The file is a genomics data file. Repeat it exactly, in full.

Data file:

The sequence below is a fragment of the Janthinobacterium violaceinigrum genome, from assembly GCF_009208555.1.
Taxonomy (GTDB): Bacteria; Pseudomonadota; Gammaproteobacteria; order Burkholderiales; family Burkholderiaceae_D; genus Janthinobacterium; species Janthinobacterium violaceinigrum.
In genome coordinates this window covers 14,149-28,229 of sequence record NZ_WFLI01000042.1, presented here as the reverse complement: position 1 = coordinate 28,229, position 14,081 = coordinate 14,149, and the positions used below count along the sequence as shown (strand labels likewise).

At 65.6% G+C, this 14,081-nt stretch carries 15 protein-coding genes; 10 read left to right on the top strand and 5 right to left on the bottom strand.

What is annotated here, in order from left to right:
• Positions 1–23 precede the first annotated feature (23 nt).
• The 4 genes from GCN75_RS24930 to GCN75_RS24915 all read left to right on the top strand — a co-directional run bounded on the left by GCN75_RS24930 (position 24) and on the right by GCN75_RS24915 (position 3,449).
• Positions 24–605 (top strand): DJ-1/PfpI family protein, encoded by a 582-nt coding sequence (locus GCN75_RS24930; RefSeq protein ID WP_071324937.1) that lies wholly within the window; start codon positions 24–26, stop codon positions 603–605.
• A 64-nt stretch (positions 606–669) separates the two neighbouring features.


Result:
The sequence below is a fragment of the Janthinobacterium violaceinigrum genome, from assembly GCF_009208555.1.
Taxonomy (GTDB): Bacteria; Pseudomonadota; Gammaproteobacteria; order Burkholderiales; family Burkholderiaceae_D; genus Janthinobacterium; species Janthinobacterium violaceinigrum.
In genome coordinates this window covers 14,149-28,229 of sequence record NZ_WFLI01000042.1, presented here as the reverse complement: position 1 = coordinate 28,229, position 14,081 = coordinate 14,149, and the positions used below count along the sequence as shown (strand labels likewise).

At 65.6% G+C, this 14,081-nt stretch carries 15 protein-coding genes; 10 read left to right on the top strand and 5 right to left on the bottom strand.

What is annotated here, in order from left to right:
• Positions 1–23 precede the first annotated feature (23 nt).
• The 4 genes from GCN75_RS24930 to GCN75_RS24915 all read left to right on the top strand — a co-directional run bounded on the left by GCN75_RS24930 (position 24) and on the right by GCN75_RS24915 (position 3,449).
• Positions 24–605 (top strand): DJ-1/PfpI family protein, encoded by a 582-nt coding sequence (locus GCN75_RS24930; RefSeq protein ID WP_071324937.1) that lies wholly within the window; start codon positions 24–26, stop codon positions 603–605.
• A 64-nt stretch (positions 606–669) separates the two neighbouring features.